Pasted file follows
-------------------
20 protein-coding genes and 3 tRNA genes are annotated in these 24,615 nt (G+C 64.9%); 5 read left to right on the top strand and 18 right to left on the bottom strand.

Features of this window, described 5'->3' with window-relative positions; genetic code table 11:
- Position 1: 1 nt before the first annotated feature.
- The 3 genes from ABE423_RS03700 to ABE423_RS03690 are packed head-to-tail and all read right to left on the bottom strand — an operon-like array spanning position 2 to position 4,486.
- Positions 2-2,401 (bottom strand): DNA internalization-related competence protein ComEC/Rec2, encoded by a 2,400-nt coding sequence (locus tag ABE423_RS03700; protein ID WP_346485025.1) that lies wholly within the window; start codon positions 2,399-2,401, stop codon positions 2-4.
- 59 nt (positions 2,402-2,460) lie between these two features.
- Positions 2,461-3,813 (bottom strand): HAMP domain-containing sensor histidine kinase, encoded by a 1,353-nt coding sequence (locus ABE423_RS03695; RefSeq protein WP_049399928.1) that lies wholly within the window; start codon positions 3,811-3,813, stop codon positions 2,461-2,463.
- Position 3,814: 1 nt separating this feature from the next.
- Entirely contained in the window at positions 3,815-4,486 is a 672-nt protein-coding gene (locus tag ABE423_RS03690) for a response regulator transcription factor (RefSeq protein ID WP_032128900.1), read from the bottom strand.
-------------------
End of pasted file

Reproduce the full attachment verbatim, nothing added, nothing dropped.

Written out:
20 protein-coding genes and 3 tRNA genes are annotated in these 24,615 nt (G+C 64.9%); 5 read left to right on the top strand and 18 right to left on the bottom strand.

Features of this window, described 5'->3' with window-relative positions; genetic code table 11:
- Position 1: 1 nt before the first annotated feature.
- The 3 genes from ABE423_RS03700 to ABE423_RS03690 are packed head-to-tail and all read right to left on the bottom strand — an operon-like array spanning position 2 to position 4,486.
- Positions 2-2,401 (bottom strand): DNA internalization-related competence protein ComEC/Rec2, encoded by a 2,400-nt coding sequence (locus tag ABE423_RS03700; protein ID WP_346485025.1) that lies wholly within the window; start codon positions 2,399-2,401, stop codon positions 2-4.
- 59 nt (positions 2,402-2,460) lie between these two features.
- Positions 2,461-3,813 (bottom strand): HAMP domain-containing sensor histidine kinase, encoded by a 1,353-nt coding sequence (locus ABE423_RS03695; RefSeq protein WP_049399928.1) that lies wholly within the window; start codon positions 3,811-3,813, stop codon positions 2,461-2,463.
- Position 3,814: 1 nt separating this feature from the next.
- Entirely contained in the window at positions 3,815-4,486 is a 672-nt protein-coding gene (locus tag ABE423_RS03690) for a response regulator transcription factor (RefSeq protein ID WP_032128900.1), read from the bottom strand.